"This text should be read and dealt with by all scholars of religion and all those working in the church in the United States. It is a remarkable text that simultaneously challenges current theological thinking while also reorienting the way that the church should form its practice. Thus, Carter accomplishes that rare task of being a theologian while also saying something that changes the way people should practice Christianity." --Anglican Theological Review

"This book marks a new beginning for contemporary theology and for theological engagement with the problem of race. Carter's thesis is simple: the modern construction of race or the rise of homo racialis ("the human being is a bearer of race") is fundamentally the result of a theological error for which the only antidote is a theological response. The implications of this elegant thesis are far-reaching and wide-ranging." --Pneuma

"This is more than an important book, because it lays the ground for an entirely new way of both conceiving and doing theology in the twenty-first century. It could not come at a more urgent and timely moment, for we live in a time when fundamentalism is on the rise...[I]t is heartening and inspiring to study the work of the young and superb African American theologian J. Kameron Carter...The author has presented a most generous book: one equally as abundant in critique as it is in inspiring and constructive vision. Undergraduates, post-graduates, researchers, and teachers would do well to realize how indispensible this book is for a true renaissance of knowledge and learning in the twenty-first century." --Journal of Religion

From the Publisher
"An intellectual tour de force! This book demonstrates great intellectual range and theological imagination; it should be read by all students of theology, religious studies and African American religion and history. I have nothing but praise for this work by a young African American scholar who must be reckoned with." —James H. Cone, Charles Augustus Briggs Distinguished Professor of Systematic Theology, Union Theological Seminary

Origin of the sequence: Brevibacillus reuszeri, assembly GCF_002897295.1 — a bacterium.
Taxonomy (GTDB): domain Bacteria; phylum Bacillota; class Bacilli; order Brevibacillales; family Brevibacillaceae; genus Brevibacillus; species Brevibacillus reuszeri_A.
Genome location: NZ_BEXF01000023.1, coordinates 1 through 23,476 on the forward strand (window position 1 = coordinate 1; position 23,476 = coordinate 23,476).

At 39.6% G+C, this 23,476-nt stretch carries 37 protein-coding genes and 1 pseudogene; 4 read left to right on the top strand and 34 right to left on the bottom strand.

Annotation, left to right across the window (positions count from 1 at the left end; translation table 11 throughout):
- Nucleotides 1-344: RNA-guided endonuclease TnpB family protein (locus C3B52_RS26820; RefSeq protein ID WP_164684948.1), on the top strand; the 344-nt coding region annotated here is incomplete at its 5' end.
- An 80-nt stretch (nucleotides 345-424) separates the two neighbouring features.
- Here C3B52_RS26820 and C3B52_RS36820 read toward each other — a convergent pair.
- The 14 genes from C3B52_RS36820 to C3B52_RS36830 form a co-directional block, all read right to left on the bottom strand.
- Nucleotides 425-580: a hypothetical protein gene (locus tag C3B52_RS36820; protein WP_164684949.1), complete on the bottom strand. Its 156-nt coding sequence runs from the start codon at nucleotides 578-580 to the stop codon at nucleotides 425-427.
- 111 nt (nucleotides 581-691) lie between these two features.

"Jay Kameron Carter has written an extraordinarily insightful and sophisticated analysis of race as it has been constructed in modern philosophy and theology. His study reconceptualizes modernity and demonstrates the centrality of religion to any understanding of racism." —Susannah Heschel, Eli Black Professor of Jewish Studies, Dartmouth College

"Carter's endeavor to lift up the principle of love as both theological and moral virtue has important implications for theological and ethical discourse in teh 21st century. ...[A] great book by any standard. Its breadth adn depth are impressive beyond measure." —Christian Century

"J. Kameron Carter's Race: A Theological Account breaks new ground in contemporary theology... Carter's book has already spurred a rush of interest in Christology and race in many different theological circles. Because of its provocation, its clarity, and its comprehensiveness, Race: A Theological Account will be a seminal text in Christian theological discourse for many years to come." —Books & Culture

"This is an amazing book: in scope, scholarship, audacity, and significance. Carter takes on no less than the enitre Western philosophical, political and theological tradition in offering a Christian analysis of race, religion, and their critically bodied intersections. Painstakingly unfolding a thesis as simple as it is breathtaking, Carter shows how supersessionism finds its final resting place in modernity's hegemony of whiteness." —Religious Studies Review